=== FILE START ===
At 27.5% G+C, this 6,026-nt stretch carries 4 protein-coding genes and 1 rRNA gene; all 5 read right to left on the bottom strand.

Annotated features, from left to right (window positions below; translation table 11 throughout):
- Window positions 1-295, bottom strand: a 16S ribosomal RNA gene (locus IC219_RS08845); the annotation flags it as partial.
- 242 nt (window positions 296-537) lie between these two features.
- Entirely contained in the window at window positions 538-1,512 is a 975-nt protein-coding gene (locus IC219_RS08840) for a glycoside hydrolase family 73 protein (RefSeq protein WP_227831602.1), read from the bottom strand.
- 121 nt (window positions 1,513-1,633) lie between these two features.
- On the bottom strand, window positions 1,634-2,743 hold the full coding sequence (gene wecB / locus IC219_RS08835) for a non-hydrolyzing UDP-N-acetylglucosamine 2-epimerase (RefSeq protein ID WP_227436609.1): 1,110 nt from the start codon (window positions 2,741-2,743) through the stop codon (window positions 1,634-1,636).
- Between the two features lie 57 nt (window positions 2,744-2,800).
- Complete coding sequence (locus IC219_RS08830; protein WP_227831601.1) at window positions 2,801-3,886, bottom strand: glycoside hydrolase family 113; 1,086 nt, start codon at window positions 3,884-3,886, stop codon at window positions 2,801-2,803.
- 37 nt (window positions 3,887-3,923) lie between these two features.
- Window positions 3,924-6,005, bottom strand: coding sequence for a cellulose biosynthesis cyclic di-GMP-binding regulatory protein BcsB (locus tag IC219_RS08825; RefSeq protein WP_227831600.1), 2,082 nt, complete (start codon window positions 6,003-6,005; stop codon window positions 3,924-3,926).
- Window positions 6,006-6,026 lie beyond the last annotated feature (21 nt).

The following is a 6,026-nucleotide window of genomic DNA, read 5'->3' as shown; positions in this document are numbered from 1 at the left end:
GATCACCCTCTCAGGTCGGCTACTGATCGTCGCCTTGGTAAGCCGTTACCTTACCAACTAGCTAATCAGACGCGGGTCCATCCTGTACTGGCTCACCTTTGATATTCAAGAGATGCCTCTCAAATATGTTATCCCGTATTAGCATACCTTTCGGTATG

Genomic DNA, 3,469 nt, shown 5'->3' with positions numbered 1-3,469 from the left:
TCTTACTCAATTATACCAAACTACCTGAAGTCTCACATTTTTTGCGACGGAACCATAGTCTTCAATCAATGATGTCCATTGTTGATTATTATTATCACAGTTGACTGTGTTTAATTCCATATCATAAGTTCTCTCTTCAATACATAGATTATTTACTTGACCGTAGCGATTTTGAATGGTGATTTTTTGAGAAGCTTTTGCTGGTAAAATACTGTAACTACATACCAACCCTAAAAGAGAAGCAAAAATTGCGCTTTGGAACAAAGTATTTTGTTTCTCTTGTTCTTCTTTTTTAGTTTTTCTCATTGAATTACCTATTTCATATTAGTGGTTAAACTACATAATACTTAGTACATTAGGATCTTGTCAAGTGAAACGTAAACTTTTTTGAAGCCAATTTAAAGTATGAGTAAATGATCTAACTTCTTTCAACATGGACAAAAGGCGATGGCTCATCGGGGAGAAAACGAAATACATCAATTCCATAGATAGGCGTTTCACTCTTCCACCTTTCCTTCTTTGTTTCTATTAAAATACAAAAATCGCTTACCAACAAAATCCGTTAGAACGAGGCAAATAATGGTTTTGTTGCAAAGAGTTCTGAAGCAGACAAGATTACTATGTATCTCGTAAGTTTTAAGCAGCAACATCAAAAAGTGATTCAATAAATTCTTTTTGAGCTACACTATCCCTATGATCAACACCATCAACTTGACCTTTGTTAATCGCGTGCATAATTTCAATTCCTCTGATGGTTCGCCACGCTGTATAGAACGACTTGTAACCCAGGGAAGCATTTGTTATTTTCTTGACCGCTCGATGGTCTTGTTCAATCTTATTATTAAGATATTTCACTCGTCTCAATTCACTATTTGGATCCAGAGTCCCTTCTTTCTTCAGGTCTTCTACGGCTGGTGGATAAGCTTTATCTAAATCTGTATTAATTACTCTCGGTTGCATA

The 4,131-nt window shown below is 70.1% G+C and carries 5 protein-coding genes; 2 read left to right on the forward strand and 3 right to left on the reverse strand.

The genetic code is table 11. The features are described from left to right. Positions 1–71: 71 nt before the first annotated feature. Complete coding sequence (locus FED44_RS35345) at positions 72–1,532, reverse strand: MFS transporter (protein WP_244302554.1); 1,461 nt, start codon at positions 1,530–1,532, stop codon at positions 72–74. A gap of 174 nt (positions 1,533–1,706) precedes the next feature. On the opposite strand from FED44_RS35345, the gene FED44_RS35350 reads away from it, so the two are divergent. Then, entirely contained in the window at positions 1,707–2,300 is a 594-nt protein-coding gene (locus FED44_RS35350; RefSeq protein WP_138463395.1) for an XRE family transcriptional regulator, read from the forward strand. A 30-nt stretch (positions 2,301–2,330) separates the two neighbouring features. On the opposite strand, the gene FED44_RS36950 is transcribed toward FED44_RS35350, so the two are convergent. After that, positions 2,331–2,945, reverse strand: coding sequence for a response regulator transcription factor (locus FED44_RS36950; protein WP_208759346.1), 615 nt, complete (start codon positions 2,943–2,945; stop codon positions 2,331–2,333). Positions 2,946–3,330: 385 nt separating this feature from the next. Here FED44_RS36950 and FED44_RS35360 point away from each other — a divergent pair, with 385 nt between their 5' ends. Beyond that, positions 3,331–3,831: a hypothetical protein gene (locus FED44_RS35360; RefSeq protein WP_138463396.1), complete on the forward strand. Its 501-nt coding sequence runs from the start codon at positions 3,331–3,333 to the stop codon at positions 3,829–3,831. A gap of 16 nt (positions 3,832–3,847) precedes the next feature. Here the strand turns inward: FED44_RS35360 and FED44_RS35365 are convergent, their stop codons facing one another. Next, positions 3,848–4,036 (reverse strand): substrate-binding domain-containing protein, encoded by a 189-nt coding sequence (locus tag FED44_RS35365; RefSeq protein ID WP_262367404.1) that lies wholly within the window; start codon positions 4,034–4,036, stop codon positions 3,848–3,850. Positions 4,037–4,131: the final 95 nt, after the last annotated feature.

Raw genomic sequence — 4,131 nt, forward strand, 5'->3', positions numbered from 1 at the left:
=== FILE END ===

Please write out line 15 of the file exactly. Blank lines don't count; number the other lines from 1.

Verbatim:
Genomic DNA, 3,469 nt, shown 5'->3' with positions numbered 1-3,469 from the left: